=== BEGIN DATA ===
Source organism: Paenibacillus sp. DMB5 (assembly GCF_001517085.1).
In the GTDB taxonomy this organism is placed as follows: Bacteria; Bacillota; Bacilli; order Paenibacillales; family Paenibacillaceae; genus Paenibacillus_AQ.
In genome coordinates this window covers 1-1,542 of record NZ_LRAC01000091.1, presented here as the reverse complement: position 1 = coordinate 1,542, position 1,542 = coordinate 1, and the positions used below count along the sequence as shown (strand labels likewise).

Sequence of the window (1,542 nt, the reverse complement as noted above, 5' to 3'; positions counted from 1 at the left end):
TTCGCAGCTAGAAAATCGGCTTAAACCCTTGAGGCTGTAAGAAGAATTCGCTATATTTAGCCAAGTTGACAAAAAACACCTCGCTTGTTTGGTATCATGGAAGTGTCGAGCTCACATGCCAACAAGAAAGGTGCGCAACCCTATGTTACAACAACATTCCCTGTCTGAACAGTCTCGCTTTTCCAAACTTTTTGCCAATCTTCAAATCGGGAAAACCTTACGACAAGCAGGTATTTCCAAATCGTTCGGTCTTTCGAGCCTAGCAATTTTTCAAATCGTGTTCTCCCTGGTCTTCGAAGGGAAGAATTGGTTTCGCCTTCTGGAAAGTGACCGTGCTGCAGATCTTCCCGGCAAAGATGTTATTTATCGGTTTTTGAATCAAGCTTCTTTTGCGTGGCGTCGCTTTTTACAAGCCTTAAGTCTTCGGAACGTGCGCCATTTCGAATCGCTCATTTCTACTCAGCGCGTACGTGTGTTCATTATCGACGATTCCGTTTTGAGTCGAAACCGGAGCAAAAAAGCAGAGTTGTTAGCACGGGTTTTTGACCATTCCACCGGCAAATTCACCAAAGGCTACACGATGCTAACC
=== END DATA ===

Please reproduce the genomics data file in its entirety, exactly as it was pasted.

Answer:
Source organism: Paenibacillus sp. DMB5 (assembly GCF_001517085.1).
In the GTDB taxonomy this organism is placed as follows: Bacteria; Bacillota; Bacilli; order Paenibacillales; family Paenibacillaceae; genus Paenibacillus_AQ.
In genome coordinates this window covers 1-1,542 of record NZ_LRAC01000091.1, presented here as the reverse complement: position 1 = coordinate 1,542, position 1,542 = coordinate 1, and the positions used below count along the sequence as shown (strand labels likewise).

Sequence of the window (1,542 nt, the reverse complement as noted above, 5' to 3'; positions counted from 1 at the left end):
TTCGCAGCTAGAAAATCGGCTTAAACCCTTGAGGCTGTAAGAAGAATTCGCTATATTTAGCCAAGTTGACAAAAAACACCTCGCTTGTTTGGTATCATGGAAGTGTCGAGCTCACATGCCAACAAGAAAGGTGCGCAACCCTATGTTACAACAACATTCCCTGTCTGAACAGTCTCGCTTTTCCAAACTTTTTGCCAATCTTCAAATCGGGAAAACCTTACGACAAGCAGGTATTTCCAAATCGTTCGGTCTTTCGAGCCTAGCAATTTTTCAAATCGTGTTCTCCCTGGTCTTCGAAGGGAAGAATTGGTTTCGCCTTCTGGAAAGTGACCGTGCTGCAGATCTTCCCGGCAAAGATGTTATTTATCGGTTTTTGAATCAAGCTTCTTTTGCGTGGCGTCGCTTTTTACAAGCCTTAAGTCTTCGGAACGTGCGCCATTTCGAATCGCTCATTTCTACTCAGCGCGTACGTGTGTTCATTATCGACGATTCCGTTTTGAGTCGAAACCGGAGCAAAAAAGCAGAGTTGTTAGCACGGGTTTTTGACCATTCCACCGGCAAATTCACCAAAGGCTACACGATGCTAACC